The southern westerlies

The strong zonal airflow in the belt of the southern westerlies, which is apparent only on mean monthly maps, is associated with a major frontal zone characterized

Figure 10.33 Main climatological features of Australasia and the southwest Pacific. Areas with >100 mm (January) and >50 mm (July) mean monthly precipitation for Australia are also shown.

Source: After Steiner, from Salinger et al. (1995), copyright © John Wiley & Sons Ltd. Reproduced with permission.

Figure 10.33 Main climatological features of Australasia and the southwest Pacific. Areas with >100 mm (January) and >50 mm (July) mean monthly precipitation for Australia are also shown.

Source: After Steiner, from Salinger et al. (1995), copyright © John Wiley & Sons Ltd. Reproduced with permission.

by the continual passage of depressions and ridges of higher pressure. Throughout the Southern Ocean, this belt extends southward from about 30°S in July and 40°S in January (see Figures 9.18 and 10.35B) to the Antarctic trough which fluctuates between 60° and 72°S. The Antarctic trough is a region of cyclonic stagnation and decay that tends to be located furthest south at the equinoxes. Around New Zealand, the westerly airflow at an elevation of 3 to 15 km in the belt 20 to 50°S persists throughout the year. It becomes a jet stream at 150 mb (13.5 km), over 25 to 30°S, with a velocity of 60 ms-1 in May to August, decreasing to 26 ms-1 in February. In the Pacific, the strength of the westerlies depends on the meridional pressure difference between 40 and 60°S, being on average greatest all the year south of western Australia and west of southern Chile.

Many depressions form as waves on the inter-anticyclonic fronts, which move southeastward into the belt of the westerlies. Others form in the westerlies at preferred locations such as south of Cape Horn, and at around 45°S in the Indian Ocean in summer and in the South Atlantic off the South American coast and around 50°S in the Indian Ocean in winter. The polar front (see Figure 9.20) is associated most closely with the sea-surface temperature gradient across the Antarctic

Figure 10.34 The synoptic situation at 00:00 hours on 1 September 1982, resulting in heavy rainfall in the Southern Alps of New Zealand.

Sources: After Hessell; from Wratt et al. (1996). From Bulletin of the American Meteorological Society, by permission of the American Meteorological Society.

Figure 10.35 (A) Surface currents in the Arctic, together with average autumn minimum and spring maximum sea ice extent. (B) Southern Ocean surface circulation, convergence zones and seasonal ice limits in March and September.

Sources: (A) Maytham (1993), Barry (1983). (B) After Barry (1986), copyright © Plenum Publishing Corporation, New York. Published by permission.

Heavy Rainfall West Southern Alps

Figure 10.34 The synoptic situation at 00:00 hours on 1 September 1982, resulting in heavy rainfall in the Southern Alps of New Zealand.

Sources: After Hessell; from Wratt et al. (1996). From Bulletin of the American Meteorological Society, by permission of the American Meteorological Society.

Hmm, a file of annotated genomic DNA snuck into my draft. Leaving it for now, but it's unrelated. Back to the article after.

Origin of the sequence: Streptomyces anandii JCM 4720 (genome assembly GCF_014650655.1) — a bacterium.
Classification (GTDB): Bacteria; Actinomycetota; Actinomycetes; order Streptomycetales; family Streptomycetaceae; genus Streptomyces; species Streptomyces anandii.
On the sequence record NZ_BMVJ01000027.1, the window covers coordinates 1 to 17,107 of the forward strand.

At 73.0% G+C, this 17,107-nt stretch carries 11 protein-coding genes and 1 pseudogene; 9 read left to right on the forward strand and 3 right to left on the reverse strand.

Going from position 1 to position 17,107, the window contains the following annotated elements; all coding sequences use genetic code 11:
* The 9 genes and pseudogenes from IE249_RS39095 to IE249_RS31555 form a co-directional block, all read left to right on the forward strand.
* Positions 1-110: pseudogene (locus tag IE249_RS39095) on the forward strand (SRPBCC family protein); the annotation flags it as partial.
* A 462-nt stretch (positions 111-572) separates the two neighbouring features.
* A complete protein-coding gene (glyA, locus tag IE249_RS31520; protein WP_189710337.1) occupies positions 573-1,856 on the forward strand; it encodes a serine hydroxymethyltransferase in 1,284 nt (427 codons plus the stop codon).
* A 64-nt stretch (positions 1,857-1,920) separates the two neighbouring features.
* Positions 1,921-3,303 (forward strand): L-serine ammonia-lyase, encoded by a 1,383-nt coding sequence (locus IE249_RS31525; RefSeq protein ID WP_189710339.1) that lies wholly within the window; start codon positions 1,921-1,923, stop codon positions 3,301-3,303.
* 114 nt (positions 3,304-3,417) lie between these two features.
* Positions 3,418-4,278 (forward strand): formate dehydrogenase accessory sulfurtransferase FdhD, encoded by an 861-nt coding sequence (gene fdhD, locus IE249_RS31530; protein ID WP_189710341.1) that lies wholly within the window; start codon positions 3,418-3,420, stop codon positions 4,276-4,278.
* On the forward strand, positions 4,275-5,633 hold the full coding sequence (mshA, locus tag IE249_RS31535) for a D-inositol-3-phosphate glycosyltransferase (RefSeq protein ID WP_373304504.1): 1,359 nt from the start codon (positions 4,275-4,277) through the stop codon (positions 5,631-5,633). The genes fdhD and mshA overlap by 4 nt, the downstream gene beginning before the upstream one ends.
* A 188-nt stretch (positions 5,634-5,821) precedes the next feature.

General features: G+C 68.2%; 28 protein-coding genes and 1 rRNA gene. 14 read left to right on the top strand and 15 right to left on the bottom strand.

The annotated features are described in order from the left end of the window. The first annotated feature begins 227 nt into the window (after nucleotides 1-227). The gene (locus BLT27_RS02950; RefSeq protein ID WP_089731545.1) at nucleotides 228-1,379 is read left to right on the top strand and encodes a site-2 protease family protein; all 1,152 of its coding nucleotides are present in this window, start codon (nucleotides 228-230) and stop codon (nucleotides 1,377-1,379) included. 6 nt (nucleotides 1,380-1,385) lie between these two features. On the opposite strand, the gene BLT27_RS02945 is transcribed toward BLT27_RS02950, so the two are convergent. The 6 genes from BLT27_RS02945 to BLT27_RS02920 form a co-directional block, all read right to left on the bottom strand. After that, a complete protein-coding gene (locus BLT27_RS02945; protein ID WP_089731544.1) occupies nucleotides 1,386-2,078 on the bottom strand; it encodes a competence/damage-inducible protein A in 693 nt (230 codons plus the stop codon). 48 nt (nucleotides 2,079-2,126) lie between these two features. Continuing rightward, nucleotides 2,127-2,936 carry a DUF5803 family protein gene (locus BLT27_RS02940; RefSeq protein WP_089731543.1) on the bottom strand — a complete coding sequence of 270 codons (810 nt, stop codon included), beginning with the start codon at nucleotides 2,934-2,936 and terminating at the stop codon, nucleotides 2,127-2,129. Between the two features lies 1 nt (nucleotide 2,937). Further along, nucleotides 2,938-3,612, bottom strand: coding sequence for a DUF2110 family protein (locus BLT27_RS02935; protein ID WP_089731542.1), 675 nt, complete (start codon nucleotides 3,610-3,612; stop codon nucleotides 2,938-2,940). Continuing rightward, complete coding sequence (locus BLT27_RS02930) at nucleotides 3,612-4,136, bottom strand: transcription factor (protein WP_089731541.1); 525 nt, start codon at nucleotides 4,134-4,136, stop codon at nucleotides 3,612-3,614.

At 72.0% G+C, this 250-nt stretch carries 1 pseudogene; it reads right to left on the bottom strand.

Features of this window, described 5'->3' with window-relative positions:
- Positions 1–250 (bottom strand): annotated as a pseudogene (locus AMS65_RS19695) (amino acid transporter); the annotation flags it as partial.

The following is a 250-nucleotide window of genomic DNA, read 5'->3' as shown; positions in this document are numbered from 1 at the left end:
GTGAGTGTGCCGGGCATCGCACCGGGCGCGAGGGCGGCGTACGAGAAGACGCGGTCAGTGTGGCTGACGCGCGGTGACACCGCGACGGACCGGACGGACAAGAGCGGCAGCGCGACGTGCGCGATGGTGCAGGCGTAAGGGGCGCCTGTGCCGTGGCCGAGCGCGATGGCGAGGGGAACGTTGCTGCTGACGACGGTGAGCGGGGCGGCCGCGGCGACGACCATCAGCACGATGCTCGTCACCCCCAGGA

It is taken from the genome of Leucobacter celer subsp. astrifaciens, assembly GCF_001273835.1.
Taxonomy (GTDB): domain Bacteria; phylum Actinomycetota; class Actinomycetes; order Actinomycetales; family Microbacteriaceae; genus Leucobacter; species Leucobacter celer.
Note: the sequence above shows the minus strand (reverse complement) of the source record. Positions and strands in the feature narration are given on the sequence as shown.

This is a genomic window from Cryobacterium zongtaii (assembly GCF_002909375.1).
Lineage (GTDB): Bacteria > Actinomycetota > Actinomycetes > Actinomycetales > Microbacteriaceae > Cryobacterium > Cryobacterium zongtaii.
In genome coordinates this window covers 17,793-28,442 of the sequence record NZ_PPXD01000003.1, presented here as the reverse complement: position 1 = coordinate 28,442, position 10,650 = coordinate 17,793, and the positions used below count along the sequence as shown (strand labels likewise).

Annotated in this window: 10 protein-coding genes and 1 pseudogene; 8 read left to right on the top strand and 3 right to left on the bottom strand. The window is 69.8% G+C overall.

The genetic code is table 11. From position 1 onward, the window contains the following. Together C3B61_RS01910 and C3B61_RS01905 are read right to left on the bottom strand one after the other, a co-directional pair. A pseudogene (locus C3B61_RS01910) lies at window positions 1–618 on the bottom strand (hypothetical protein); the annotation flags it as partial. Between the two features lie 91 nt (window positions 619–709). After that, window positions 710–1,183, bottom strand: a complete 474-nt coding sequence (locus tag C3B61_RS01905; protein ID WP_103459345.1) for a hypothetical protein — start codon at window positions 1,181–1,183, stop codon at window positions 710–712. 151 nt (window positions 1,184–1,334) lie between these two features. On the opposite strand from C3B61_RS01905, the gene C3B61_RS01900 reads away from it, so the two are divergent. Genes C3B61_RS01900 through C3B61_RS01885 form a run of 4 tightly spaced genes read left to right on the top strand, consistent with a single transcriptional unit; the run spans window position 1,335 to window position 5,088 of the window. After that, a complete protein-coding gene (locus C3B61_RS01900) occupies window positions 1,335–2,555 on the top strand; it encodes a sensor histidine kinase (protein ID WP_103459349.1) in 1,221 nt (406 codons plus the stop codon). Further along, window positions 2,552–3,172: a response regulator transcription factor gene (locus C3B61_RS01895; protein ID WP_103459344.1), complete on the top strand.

convergence, whereas the sea ice boundaries further south are surrounded by equally cold surface water (Figure 10.35B).

In the South Atlantic, depressions travel at about 1300 km/day near the northern edge of the belt, slowing to 450 to 850 km/day within 5 to 10° latitude of the Antarctic trough. In the Indian Ocean, eastward velocities range from 1000 to 1300 km/day in the belt 40 to 60°S, reaching a maximum in a core at 45 to 50°S. Pacific depressions tend to be similarly located and generally form, travel and decay within a period of about a week. As in the northern hemisphere, high zonal index results from a strong meridional pressure gradient and is associated with wave disturbances propagated eastward at high speed with irregular and often violent winds and zonally oriented fronts. Low zonal index results in high-pressure ridges extending further south and low-pressure centres located further north. However, breakup of the flow, leading to blocking, is less common and less persistent in the southern than in the northern hemisphere.

The southern westerlies are linked to the belt of travelling anticyclones and troughs by cold fronts, which connect the inter-anticyclonic troughs of the latter with the wave depressions of the former. Although storm tracks of the westerlies are usually well to the south of Australia (Figure 10.33), fronts may extend north into the continent, particularly from May, when the first rains occur in the southwest. On average, in midwinter (July), three depression centres skirt the southwest coast. When a deep depression moves to the south of New Zealand, the passage of the cold front causes that country to be covered first by a warm, moist westerly or northerly airflow and then by cooler southerly air. A series of such depressions may follow at intervals of twelve to thirty-six hours, each cold front being followed by progressively colder air. Further east over the South Pacific, the northern fringe of the southern westerlies is influenced by northwesterly winds, changing to west or southwest as depressions move to the south. This weather pattern is interrupted by periods of easterly winds if depression systems track along lower latitudes than usual.

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